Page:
Of all of the African countries that I have been to Uganda remains my favourite. It has all of the elements to make a country a thrill to visit. The landscape is stunning at every turn. Massive blue skies over green hills and red African earth. Impressive volcanoes, stunning lakes, and dense jungles fill the country. The wildlife is spectacular. Incredible animals that can be found no where else world (in the wild). From gorillas, to hippos, to millions of colourful birds, this country has an animal lover’s head spinning.
Ugandans are special people. They are always ready to share a smile and a laugh with anyone that may cross their path. The people of Uganda are genuine and kind. I felt at home instantly. I fell completely in love with their friendly spirits and the ladies beautiful fabrics (that’s another story).
Unfortunately, Uganda has its share of tragedy. Uganda was one of the first countries in Africa to be struck by HIV in epidemic proportions. In the late 1980’s, 25% of Uganda’s population was infected. Today 6.5% (1.2 million people) of Ugandans are HIV positive. A conflict in northern Uganda is now into its second decade. In the north many children have lost their families as a result of this 20-year war.
Poverty, unsafe drinking water, war, alcoholism, and HIV all contribute to making this beautiful country a troubled one.
For many reasons Uganda is full of orphaned children. The UN states that Uganda has 2.5 million orphans, and that 20% of the children in the country live without parents.
These numbers are difficult to comprehend from a western perspective. With next to no social services these orphaned children and babies are literally left to fend for themselves. While traveling through Uganda these realities got easier to grasp. There are literally children everywhere! The median age in the country is only 15. The numbers of children clearly out weighed the adults.
Many of these children were living on their own, on the streets, and in need of help. In Jinja, Uganda there are 2 extraordinary people helping these children.
Moses Easyyoh Kiyimba and Damali Mirembe Wattier both grew up as orphans. Now in their adult lives they have taken it upon themselves to help other orphaned children. They have now both started their own organizations to provide loving homes to children without families.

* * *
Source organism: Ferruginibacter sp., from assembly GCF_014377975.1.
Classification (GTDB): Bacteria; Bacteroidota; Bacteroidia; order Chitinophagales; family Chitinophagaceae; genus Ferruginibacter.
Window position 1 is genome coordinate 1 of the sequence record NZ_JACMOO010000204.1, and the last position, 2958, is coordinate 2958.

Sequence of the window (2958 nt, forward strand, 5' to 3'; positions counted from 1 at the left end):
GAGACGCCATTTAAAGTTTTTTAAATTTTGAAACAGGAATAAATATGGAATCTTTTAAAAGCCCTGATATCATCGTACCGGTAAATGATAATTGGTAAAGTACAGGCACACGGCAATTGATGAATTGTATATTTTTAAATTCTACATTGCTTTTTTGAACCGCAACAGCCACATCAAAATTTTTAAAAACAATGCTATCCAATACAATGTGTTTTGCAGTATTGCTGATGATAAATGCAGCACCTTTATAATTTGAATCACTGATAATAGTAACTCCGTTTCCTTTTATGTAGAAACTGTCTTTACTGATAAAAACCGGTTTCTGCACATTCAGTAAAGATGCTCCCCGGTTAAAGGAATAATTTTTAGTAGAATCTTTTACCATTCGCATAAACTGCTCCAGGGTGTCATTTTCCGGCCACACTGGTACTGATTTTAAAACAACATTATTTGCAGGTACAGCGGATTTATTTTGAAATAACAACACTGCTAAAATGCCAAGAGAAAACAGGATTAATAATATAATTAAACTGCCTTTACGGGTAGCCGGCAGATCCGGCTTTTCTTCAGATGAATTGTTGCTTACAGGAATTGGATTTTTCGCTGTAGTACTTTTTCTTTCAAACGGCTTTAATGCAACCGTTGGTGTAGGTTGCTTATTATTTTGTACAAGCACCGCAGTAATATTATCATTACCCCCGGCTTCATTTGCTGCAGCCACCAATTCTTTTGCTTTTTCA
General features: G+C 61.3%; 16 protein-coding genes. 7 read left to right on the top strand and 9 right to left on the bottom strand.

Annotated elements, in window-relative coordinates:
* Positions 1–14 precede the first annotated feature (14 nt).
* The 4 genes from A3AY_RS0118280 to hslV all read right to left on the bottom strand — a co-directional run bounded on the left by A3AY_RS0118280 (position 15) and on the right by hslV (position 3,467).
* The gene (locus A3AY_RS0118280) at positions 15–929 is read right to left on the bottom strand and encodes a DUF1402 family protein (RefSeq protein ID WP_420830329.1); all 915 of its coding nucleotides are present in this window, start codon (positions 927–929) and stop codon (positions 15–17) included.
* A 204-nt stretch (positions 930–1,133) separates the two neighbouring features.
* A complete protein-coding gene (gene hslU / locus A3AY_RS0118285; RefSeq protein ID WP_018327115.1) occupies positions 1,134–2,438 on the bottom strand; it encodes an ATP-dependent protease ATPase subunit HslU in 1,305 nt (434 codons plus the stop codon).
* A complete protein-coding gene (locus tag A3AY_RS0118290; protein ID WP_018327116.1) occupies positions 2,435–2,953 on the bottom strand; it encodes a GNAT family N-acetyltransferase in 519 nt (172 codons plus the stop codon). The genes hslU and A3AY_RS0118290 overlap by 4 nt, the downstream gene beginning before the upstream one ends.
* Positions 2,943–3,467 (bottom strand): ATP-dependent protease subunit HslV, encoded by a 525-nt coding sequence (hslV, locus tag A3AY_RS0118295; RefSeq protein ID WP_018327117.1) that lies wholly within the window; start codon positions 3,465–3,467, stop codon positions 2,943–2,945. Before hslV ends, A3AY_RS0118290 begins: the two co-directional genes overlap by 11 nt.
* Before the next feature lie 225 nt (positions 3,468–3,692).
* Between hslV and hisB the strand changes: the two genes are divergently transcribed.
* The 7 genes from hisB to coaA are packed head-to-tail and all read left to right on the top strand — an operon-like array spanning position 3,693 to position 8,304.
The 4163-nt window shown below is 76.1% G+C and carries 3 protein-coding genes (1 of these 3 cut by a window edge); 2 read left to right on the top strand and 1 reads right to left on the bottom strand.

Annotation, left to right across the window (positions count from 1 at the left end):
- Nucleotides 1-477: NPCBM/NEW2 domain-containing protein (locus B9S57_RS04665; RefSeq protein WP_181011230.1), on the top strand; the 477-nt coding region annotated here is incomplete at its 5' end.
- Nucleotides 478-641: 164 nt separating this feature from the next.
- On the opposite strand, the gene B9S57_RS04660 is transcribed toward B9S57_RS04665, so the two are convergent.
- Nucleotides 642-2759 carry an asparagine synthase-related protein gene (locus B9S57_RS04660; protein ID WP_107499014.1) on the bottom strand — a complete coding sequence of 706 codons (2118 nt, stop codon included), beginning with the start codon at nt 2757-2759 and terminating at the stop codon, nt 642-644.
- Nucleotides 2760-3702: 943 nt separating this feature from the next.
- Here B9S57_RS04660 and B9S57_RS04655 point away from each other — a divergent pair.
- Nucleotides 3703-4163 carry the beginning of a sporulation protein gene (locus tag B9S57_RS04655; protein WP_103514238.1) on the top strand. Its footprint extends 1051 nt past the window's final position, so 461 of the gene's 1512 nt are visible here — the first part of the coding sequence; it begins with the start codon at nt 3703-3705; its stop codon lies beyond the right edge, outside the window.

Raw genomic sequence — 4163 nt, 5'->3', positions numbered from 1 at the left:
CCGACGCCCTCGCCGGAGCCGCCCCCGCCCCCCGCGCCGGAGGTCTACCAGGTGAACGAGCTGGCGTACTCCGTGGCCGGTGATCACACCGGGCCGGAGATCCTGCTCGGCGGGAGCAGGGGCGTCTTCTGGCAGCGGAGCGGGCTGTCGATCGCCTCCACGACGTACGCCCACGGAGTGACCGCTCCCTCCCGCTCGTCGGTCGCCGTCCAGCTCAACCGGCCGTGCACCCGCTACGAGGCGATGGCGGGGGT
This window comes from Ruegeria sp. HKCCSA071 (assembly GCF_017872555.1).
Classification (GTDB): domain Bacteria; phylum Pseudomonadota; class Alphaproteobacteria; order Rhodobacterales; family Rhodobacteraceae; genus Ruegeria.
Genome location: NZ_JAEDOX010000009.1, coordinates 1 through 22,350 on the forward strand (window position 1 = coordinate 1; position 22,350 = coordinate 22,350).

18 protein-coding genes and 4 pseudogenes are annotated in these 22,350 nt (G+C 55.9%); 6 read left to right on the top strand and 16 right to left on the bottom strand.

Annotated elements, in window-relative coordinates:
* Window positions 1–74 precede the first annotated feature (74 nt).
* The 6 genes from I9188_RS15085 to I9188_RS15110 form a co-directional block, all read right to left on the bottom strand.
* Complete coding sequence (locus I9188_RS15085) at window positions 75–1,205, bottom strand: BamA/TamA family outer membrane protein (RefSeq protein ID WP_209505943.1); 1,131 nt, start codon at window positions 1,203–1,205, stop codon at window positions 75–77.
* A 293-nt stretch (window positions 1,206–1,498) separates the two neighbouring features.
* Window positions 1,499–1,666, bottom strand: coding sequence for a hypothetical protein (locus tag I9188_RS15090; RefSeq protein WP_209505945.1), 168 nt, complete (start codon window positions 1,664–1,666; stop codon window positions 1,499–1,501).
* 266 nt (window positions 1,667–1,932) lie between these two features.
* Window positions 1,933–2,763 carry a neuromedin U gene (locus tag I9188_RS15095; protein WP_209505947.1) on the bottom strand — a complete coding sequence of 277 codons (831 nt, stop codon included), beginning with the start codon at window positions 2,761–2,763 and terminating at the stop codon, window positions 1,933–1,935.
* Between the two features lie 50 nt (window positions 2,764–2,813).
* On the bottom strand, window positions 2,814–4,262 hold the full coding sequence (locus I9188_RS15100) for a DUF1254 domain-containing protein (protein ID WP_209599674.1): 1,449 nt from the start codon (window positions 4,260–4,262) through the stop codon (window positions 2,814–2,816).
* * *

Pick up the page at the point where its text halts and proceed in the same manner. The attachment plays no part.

Moses is the founder of African Street Children Organization (ASCO) where he and several others provide a safe home for 18 boys between the ages of 6 and 15. Before ASCO they had all been living on the street, sniffing paraffin and begging for money. After spending 2 weeks with these boys I can personally vouch for the outstanding work that is going into saving their lives and making their futures brighter. They are all incredibly sweet and smart boys who deserve a chance at a successful life.
Damali is the founder of Sonrise Baby Home . A visit to Sonrise is an unforgettable experience. The warmth that flows from Damali’s heart would melt even the toughest of the tough. She is inside and out pure beauty, with more than enough love to share with the 21 orphan babies in her care! Oh, and the babies.…. each one of them could stop your heart with one glance. All of the babies that live at Sonrise are under the age of 3. They have been abandoned or their mothers have died and the rest of the family can not afford them. On arrival most of the babies where malnourished with health problems. Damali caught wind of a bad situation, rescued them, and the rest is history.
The people at Sonrise Baby Home work around the clock to provide a comfortable and healthy life, full of love for the babies at the orphanage.
If you are heading to Africa I recommend Uganda, and volunteering with either or both of these wonderful organizations. These children can quickly change your life, and warm your heart. I know that they did mine!
If volunteering is not a possibility, please consider making a donation. For more information on either of these organizations please contact me or check out their websites and facebook pages.
Here are the links:
African Street Children Organisation (ASCO) on Facebook.
Sonrise Baby Home website
Sonrise Baby Home on FacebookSHARE